Ward Hall (Georgetown, Kentucky)

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Ward Hall (Boundary Increase)
Ward Hall, Georgetown, Kentucky.jpg
Ward Hall (Georgetown, Kentucky) is located in Kentucky
Ward Hall (Georgetown, Kentucky)
Ward Hall (Georgetown, Kentucky) is located in the US
Ward Hall (Georgetown, Kentucky)
Nearest city Georgetown, Kentucky
Coordinates 38°12′23″N 84°35′18″W / 38.20639°N 84.58833°W / 38.20639; -84.58833Coordinates: 38°12′23″N 84°35′18″W / 38.20639°N 84.58833°W / 38.20639; -84.58833
Built 1853
Architect Lewinski,Thomas
Architectural style Antebellum Greek Revival
NRHP Reference #

85001841

[1]
Added to NRHP August 23, 1985

Ward Hall is a Greek Revival antebellum plantation mansion located in Georgetown, Kentucky. The main house covers 12,000-square-foot (1,100 m2), with 27-foot (8.2 m) high Corinthian fluted columns.

History[edit]

The mansion was built by Junius Richard Ward (1802–1883) and his wife Matilda Viley Ward circa 1857 in Scott County, Kentucky.[2] The mansion was built as a summer residence; their plantation house located near Leota Landing, Washington County, Mississippi served as their winter residence.

Junius Ward was the grandson of the Col Robert and Jemima Suggett Johnson family of Scott County, Kentucky, an extraordinarily powerful political and economic family dynasty whose members extended their influence throughout the Mississippi Delta and who also had plantations along the Mississippi River near Greenville, Mississippi and Lakeport Plantation near Lake Village, Arkansas. Many of these family members had plantation houses in the deep South and summer residences in Scott County, Kentucky. Matilda Viley was the sister of pioneer thoroughbred breeder, Capt. Willa Viley of Scott County, first president of the Lexington Racing Association.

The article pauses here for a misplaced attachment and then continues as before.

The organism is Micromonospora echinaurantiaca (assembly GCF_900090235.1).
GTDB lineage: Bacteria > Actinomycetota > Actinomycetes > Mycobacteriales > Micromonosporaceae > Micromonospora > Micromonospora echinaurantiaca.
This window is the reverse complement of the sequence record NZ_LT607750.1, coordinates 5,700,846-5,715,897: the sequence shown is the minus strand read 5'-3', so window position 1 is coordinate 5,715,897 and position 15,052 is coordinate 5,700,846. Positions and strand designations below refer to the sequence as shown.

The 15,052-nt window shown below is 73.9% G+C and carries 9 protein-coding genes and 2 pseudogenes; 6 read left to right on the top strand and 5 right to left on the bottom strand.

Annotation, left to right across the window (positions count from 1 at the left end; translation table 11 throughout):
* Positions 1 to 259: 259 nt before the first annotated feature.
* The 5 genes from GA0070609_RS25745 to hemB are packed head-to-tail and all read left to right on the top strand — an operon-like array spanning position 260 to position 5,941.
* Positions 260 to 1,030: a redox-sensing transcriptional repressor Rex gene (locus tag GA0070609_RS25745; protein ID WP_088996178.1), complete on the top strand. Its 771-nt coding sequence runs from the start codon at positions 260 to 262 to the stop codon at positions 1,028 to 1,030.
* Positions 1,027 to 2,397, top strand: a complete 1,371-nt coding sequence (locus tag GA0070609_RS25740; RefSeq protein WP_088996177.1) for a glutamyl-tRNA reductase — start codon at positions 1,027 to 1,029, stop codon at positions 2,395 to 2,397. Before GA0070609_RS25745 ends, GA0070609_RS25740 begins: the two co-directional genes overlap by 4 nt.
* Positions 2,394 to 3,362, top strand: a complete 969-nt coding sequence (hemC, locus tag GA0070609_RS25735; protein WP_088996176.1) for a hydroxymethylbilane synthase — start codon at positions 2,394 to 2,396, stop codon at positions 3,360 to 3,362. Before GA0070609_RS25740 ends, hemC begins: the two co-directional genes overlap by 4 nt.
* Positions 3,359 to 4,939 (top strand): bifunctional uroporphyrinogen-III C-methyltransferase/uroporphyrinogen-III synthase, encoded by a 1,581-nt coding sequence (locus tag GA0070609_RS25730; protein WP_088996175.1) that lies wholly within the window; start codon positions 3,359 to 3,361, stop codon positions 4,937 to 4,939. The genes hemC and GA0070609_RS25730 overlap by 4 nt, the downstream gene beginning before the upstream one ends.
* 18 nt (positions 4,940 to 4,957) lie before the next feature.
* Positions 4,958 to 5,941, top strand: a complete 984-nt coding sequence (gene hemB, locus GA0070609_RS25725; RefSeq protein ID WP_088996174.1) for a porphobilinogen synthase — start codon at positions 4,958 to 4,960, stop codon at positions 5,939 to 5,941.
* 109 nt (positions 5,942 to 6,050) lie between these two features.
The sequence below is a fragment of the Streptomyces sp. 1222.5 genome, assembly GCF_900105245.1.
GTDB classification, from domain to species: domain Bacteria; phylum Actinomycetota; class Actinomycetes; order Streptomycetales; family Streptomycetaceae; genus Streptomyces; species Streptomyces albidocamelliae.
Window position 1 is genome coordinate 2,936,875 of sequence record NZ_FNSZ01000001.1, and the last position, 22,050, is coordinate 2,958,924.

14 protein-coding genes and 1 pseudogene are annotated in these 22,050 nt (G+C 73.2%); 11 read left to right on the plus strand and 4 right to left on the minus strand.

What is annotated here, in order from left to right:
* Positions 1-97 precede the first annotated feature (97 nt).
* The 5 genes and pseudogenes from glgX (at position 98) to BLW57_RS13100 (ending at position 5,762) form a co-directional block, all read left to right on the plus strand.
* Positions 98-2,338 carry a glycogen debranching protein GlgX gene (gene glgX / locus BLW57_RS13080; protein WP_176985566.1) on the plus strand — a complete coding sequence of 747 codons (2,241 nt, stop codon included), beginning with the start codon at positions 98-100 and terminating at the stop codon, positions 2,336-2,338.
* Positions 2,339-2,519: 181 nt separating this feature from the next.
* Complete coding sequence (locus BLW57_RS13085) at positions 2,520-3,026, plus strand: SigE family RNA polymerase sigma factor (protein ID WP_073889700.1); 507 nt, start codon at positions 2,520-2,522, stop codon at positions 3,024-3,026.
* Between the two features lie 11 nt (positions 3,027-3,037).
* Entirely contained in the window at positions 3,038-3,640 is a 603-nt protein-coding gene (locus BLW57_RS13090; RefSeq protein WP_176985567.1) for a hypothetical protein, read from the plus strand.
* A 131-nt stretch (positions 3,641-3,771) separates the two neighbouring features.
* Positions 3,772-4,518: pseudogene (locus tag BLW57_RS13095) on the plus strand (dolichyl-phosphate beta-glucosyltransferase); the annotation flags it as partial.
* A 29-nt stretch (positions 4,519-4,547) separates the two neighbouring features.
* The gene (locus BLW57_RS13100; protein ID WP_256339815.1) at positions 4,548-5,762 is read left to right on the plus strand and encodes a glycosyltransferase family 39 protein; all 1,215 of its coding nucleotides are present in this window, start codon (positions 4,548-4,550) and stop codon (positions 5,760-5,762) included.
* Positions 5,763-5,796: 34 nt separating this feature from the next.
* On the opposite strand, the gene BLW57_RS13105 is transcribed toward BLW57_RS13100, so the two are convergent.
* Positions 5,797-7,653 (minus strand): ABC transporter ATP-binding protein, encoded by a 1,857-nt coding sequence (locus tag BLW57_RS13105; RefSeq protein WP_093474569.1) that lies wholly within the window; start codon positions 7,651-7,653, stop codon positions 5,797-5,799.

Junius Ward was forced to sell the plantation in 1867, due to financial reverses following the Civil War. The home was offered by a later owner to the Commonwealth of Kentucky, if they would use it as the state capitol. The offer was not accepted.

Design[edit]

The mansion is attributed to Major Thomas Lewinski and is the embodiment of numerous Minard Lafever design elements from his 1829 and 1835 pattern books. It was built by Taylor Buffington, measures 62 ft wide (19 m) and 69 ft long (21 m), four stories, with a 14-foot-wide (4.3 m), 65-foot-long (20 m) central corridor on three floors. There are three rooms on each side of the central corridor, with the exception of the area set aside for the nautilus-chambered double elliptical staircase which rises three floors.

The floor plan is based on #17/18 of the 20 permutations within the Palladian grammar by 16th century architect, Andrea Palladio. At each end of the central corridor on the main floor are front and rear entrances with cut-glass transom and side lights. The servants working rooms and sleeping rooms in the basement represent one of the most intact antebellum basements in the country. Forty acres of the original plantation remain with the house.

Preservation[edit]

Ward Hall is now the home of the The Ward Hall Preservation Foundation, Inc. The foundation raised one million dollars to purchase the estate 40 acres (160,000 m2), and is dedicated to raising the funds necessary to restore the estate in order to operate the facility as the Ward Hall Plantation of 1857, a cultural and educational facility dedicated to teaching the culture of Kentucky. The historic site depicts an interpretative period from 1857 to 1867.

Ward Hall is a Kentucky Landmark and on the National Register of Historic Places.

References[edit]

  1. ^ National Park Service (2009-03-13). "National Register Information System". National Register of Historic Places. National Park Service. 
  2. ^ Downing, George C. (September 1906). "Old Kentucky Homes and Their Histories: The Ward Home near Georgetown". Register of Kentucky State Historical Society. Kentucky Historical Society. 4 (12): 54–58. JSTOR 23366291. 

External links[edit]